The C-K edge in Chandra Data taken with
the Low Energy Transmission Grating Spectrometer using ACIS-S
This page replaces the original web page describing analysis of Chandra Low Energy Transmission Grating Spectrometer (LETGS) with the ACIS detector. The problem of the contamination of the Chandra ACIS detector has clarified considerably over the last year, so there are now better pages to examine which give users a sense for what is happening and how to correct for the contamination. See the QE degradation page for early information on the contaminant from the ACIS team. The acisabs model was implemented in CIAO of the contaminant to provide an interim solution for spectral analysis of ACIS imaging data. For grating spectrometer data, the preferred approach is to use the contamarf implementation of a new model that offers better agreement with high resolution data.
The old page was not revised, in order to preserve the history and context of the original work. Here are some issues and additional information regarding this page that the user might want to consider when viewing the original page.
1) The original portions of the web page were written on July 26, 2000 and updated on August 4, 2000 and finally on Feb. 26, 2001. The page was not publicly released until Sept. 28, 2000 due to data rights issues but the page and the referenced figures were reviewed internally by the CXC Calibration group.
2) Before the original portion of the page was drafted, there were only 3 observations where the C-K edge could be identified and they seemed roughly consistent, given the 5 month time span (December 1999 to April 2000). Only one of these data sets was public: 3C 273. The unnamed GO target was Ton S 180, obs ID 811. I was given permission by the PI to examine these data for calibration purposes but the data were still proprietary, so I did not reveal the target name.
3) The first attempt to provide a correction for the excess absorption was to generate a new transmission function for the ACIS optical blocking filter (OBF), because the only component in the system that had any carbon in it was the OBF. This explanation was abandoned, partly because the additional absorption had a spectral signature that did not match the absorption edge of the OBF. It seemed too large to be due to contamination, which was predicted to be only about 150-250 Å thick, whereas the observed edge indicated over 1500 Å of contaminant (if it was pure C). Thus, there was no physical explanation for the C-K edge absorption even by February 2001. The source of the contaminant is still somewhat unclear but the lubricant on the SIM is the leading candidate. Without a physical explanation, I called this C-K absorption anomalous.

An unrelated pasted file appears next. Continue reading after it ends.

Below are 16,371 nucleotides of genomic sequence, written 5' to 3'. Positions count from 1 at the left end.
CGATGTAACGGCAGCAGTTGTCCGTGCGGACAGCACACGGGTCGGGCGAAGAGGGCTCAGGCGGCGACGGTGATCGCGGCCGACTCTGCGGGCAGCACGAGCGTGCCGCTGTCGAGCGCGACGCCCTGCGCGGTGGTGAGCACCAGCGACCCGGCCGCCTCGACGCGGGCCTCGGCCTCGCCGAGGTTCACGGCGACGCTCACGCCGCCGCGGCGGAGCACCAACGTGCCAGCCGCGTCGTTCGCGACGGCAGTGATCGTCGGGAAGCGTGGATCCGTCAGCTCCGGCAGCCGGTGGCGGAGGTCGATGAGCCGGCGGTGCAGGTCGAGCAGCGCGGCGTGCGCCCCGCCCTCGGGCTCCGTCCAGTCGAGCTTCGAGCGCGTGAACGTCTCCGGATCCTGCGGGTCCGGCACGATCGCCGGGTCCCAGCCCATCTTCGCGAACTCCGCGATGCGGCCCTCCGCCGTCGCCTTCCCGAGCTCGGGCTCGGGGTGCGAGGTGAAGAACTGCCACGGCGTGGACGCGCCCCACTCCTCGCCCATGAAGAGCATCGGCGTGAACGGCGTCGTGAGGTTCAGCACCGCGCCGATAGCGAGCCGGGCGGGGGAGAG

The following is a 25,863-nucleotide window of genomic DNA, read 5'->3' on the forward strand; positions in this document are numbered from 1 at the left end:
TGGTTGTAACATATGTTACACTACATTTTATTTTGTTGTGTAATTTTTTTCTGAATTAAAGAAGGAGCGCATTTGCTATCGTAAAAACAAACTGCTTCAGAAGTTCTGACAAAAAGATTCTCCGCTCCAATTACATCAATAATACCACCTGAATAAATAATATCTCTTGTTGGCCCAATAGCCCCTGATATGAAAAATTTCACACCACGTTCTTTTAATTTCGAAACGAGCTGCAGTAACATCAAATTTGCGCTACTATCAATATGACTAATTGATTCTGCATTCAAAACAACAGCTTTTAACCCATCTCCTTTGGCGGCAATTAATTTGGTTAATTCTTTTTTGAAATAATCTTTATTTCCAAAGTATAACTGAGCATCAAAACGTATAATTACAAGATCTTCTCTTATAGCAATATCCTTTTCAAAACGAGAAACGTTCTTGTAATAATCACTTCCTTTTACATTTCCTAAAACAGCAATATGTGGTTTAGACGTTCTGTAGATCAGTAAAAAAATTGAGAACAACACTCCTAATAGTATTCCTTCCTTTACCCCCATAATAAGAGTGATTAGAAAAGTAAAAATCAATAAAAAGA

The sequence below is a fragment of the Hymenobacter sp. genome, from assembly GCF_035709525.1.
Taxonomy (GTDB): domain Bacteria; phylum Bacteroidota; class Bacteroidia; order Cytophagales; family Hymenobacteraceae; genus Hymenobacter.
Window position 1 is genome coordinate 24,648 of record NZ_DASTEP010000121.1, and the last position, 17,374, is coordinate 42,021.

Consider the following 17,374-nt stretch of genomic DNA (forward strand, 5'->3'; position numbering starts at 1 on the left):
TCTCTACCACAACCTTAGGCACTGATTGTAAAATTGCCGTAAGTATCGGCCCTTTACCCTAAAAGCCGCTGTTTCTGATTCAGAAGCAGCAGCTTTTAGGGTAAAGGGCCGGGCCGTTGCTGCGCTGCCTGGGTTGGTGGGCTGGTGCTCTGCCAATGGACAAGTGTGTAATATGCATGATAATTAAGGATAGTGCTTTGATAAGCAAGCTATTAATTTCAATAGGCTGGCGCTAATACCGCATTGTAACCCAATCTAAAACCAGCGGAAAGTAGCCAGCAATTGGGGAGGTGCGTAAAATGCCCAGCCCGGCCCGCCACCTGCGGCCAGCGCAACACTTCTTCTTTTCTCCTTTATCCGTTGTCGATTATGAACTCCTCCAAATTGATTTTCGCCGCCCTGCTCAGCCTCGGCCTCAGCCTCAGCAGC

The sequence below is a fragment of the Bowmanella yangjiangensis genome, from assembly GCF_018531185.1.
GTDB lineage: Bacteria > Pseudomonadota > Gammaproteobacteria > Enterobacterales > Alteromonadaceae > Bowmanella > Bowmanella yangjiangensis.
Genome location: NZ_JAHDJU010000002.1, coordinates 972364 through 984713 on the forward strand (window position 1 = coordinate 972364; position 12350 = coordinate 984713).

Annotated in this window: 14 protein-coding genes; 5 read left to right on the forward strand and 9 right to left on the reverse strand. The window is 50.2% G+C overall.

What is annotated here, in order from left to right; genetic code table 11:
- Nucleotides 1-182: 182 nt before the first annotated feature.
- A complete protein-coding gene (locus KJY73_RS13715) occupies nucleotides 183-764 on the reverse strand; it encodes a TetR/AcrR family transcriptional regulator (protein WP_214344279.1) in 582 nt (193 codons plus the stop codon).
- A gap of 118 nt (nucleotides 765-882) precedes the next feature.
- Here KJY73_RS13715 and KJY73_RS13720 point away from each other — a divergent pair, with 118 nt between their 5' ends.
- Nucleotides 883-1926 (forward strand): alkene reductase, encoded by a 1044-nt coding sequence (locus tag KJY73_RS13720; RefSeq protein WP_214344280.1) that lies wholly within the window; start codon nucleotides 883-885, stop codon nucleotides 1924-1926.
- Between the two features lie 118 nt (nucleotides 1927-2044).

4) The two updates indicate that there was no clear trend of the optical depth with time. With improved analysis, it is now apparent that the C-K edge increased substantially in 2000.
5) I noted a slight deviation of the C-K edge structure in the 0.284-0.287 keV region in the data from XTE J1118+480. Because the difference was so small compared to the large change just above 0.287 keV, I attributed the large change to anomalous absorption and the smaller difference (13%) to the ACIS OBF. An observation in May 2002 showed that the 0.284-0.287 keV region also varied with time, so the better interpretation of this small difference is that the contaminant has weak NEXAFS structure in this energy range.
6) The filter models still have not been updated but the LETG/HRC effective area was updated using an improved model of the C-K edge, based on my decomposition of the OBF transmission. No other features have been changed in any transmission model.
7) In the update dated 8/4/00, I say that there is a discrepancy between the FI and BI QE data. I provided a detailed memo on the subject on May 13, 2002 and provided a text file with the correction factors. Dick Edgar later verified that there is a discrepancy using ground calibration data, in the sense that the FI QEs look OK while the BI QEs should be increased. The cause of the discrepancy is still not clear.
Herman L. Marshall
Updated on July 6, 2003